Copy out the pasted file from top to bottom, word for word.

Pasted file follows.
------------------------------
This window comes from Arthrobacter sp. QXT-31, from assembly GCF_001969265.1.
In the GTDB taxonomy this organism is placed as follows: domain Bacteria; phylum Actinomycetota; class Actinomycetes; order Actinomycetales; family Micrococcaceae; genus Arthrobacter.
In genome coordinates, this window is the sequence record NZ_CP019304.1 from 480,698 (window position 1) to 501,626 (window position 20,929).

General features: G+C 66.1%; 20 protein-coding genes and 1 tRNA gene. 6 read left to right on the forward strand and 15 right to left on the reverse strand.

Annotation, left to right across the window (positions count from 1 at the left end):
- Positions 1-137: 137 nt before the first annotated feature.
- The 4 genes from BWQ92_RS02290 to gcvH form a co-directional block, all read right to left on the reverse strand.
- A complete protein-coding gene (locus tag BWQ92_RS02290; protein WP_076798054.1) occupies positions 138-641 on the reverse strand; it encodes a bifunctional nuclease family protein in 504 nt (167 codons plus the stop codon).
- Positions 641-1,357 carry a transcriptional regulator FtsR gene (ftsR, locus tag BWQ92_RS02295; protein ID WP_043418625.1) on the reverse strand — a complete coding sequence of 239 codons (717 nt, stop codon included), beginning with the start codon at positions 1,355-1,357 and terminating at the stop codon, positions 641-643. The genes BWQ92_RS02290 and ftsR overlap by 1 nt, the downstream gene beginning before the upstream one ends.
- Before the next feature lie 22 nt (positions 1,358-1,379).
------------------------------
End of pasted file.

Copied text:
This window comes from Arthrobacter sp. QXT-31, from assembly GCF_001969265.1.
In the GTDB taxonomy this organism is placed as follows: domain Bacteria; phylum Actinomycetota; class Actinomycetes; order Actinomycetales; family Micrococcaceae; genus Arthrobacter.
In genome coordinates, this window is the sequence record NZ_CP019304.1 from 480,698 (window position 1) to 501,626 (window position 20,929).

General features: G+C 66.1%; 20 protein-coding genes and 1 tRNA gene. 6 read left to right on the forward strand and 15 right to left on the reverse strand.

Annotation, left to right across the window (positions count from 1 at the left end):
- Positions 1-137: 137 nt before the first annotated feature.
- The 4 genes from BWQ92_RS02290 to gcvH form a co-directional block, all read right to left on the reverse strand.
- A complete protein-coding gene (locus tag BWQ92_RS02290; protein WP_076798054.1) occupies positions 138-641 on the reverse strand; it encodes a bifunctional nuclease family protein in 504 nt (167 codons plus the stop codon).
- Positions 641-1,357 carry a transcriptional regulator FtsR gene (ftsR, locus tag BWQ92_RS02295; protein ID WP_043418625.1) on the reverse strand — a complete coding sequence of 239 codons (717 nt, stop codon included), beginning with the start codon at positions 1,355-1,357 and terminating at the stop codon, positions 641-643. The genes BWQ92_RS02290 and ftsR overlap by 1 nt, the downstream gene beginning before the upstream one ends.
- Before the next feature lie 22 nt (positions 1,358-1,379).